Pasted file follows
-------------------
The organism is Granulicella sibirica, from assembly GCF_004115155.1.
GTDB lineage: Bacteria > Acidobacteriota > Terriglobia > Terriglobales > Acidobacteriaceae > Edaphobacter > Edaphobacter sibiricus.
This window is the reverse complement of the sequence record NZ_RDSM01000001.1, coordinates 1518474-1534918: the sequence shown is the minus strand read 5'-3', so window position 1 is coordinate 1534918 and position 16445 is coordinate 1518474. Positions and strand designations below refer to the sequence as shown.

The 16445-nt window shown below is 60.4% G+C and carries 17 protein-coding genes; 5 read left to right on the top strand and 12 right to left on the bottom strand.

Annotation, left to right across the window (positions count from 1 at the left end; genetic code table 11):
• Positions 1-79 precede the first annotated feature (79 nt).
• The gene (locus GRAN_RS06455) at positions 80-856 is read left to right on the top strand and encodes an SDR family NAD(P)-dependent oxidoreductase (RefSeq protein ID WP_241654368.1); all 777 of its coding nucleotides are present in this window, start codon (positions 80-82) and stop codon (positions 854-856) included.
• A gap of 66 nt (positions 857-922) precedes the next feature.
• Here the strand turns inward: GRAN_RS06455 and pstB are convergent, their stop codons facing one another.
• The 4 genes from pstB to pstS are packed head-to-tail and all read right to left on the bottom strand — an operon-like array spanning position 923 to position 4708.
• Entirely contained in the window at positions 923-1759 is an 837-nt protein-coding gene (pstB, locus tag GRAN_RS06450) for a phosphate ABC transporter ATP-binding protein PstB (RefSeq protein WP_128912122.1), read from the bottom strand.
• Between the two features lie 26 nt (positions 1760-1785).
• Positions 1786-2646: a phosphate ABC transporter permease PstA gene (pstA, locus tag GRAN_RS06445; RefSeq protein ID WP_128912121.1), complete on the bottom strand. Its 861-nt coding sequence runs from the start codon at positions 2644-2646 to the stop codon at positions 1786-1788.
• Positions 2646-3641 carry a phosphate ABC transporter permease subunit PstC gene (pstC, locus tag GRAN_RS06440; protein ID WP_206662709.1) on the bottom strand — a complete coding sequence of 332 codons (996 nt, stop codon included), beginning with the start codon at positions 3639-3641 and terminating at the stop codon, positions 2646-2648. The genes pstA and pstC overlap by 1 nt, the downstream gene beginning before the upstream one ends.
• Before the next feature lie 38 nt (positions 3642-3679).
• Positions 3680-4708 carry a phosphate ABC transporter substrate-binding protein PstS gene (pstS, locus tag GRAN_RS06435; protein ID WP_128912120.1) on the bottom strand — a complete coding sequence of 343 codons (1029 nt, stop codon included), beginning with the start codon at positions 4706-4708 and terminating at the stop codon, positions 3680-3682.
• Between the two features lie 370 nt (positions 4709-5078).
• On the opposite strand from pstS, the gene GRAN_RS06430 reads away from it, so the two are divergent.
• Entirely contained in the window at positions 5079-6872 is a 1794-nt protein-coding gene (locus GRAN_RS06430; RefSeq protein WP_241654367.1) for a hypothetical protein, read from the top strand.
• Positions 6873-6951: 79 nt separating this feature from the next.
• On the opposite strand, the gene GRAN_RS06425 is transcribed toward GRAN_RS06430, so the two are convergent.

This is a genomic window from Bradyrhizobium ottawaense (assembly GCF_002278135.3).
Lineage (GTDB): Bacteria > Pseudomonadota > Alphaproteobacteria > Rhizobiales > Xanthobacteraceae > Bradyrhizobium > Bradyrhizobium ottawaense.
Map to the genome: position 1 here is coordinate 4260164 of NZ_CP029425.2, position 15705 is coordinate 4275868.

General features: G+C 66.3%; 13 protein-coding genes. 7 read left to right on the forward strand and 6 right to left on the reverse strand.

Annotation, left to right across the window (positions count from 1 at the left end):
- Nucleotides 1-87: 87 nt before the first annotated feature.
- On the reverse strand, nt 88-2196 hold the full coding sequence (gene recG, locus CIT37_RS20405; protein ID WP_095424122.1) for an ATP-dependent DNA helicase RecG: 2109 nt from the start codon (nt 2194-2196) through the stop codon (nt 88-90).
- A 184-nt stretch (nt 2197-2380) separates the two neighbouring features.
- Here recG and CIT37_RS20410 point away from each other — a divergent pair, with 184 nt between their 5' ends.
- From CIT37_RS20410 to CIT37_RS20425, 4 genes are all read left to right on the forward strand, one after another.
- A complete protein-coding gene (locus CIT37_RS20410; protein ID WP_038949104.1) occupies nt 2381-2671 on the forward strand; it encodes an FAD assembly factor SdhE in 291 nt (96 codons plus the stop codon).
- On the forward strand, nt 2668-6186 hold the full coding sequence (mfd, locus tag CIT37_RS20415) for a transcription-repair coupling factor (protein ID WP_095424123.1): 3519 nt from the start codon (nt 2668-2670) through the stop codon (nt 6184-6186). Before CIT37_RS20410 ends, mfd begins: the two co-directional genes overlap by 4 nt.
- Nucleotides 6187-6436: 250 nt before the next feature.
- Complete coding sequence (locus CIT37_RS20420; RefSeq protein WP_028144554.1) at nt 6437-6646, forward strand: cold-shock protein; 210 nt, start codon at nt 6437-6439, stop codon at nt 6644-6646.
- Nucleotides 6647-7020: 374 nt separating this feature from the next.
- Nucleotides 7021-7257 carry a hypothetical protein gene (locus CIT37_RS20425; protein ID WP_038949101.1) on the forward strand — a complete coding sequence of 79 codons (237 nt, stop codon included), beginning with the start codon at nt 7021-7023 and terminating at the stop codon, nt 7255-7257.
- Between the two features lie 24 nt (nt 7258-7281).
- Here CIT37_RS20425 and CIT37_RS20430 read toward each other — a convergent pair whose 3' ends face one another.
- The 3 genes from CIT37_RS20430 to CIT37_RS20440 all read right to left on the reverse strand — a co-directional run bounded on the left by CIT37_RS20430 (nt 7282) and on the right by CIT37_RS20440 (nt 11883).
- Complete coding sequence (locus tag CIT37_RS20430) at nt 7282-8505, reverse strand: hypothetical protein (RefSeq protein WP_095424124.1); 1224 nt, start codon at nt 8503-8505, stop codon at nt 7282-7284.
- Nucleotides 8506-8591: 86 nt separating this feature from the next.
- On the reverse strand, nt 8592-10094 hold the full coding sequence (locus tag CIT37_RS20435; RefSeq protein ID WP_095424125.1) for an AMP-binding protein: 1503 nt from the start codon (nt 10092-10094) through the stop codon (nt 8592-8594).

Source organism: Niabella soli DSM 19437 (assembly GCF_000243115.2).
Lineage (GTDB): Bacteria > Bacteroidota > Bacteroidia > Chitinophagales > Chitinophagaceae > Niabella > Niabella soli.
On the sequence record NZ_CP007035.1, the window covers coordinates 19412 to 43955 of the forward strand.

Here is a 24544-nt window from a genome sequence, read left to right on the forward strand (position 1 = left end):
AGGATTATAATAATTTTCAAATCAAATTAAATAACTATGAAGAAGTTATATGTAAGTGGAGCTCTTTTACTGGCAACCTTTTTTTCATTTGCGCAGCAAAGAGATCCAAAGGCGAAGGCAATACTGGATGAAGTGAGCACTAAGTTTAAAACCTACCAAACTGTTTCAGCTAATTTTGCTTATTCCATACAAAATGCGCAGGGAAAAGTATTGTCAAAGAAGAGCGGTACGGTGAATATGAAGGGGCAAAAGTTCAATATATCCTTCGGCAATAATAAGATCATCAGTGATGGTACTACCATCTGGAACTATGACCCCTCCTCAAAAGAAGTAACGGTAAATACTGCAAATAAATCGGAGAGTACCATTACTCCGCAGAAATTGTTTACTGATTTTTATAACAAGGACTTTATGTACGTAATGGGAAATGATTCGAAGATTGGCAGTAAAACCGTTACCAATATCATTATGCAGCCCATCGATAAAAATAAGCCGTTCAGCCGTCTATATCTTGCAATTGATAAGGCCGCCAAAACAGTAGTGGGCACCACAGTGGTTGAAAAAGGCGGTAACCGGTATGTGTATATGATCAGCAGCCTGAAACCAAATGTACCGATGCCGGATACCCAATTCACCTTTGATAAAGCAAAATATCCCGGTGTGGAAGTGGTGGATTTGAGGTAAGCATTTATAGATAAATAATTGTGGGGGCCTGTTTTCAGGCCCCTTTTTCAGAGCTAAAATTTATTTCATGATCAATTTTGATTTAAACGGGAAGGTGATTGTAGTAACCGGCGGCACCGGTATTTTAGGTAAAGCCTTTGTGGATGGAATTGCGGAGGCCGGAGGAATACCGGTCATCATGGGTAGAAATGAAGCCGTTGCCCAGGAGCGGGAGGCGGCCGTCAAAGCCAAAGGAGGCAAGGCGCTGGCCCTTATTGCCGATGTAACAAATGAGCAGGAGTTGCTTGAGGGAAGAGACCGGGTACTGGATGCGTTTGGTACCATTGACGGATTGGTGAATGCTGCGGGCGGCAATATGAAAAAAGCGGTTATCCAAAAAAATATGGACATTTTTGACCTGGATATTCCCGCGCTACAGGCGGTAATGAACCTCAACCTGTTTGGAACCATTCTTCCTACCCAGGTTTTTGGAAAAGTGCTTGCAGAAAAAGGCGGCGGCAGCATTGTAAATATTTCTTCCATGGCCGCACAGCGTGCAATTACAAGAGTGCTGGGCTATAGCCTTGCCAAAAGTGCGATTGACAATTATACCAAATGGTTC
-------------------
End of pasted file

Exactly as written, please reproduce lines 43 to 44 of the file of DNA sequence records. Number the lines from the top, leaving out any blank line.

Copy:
- On the reverse strand, nt 8592-10094 hold the full coding sequence (locus tag CIT37_RS20435; RefSeq protein ID WP_095424125.1) for an AMP-binding protein: 1503 nt from the start codon (nt 10092-10094) through the stop codon (nt 8592-8594).

Source organism: Niabella soli DSM 19437 (assembly GCF_000243115.2).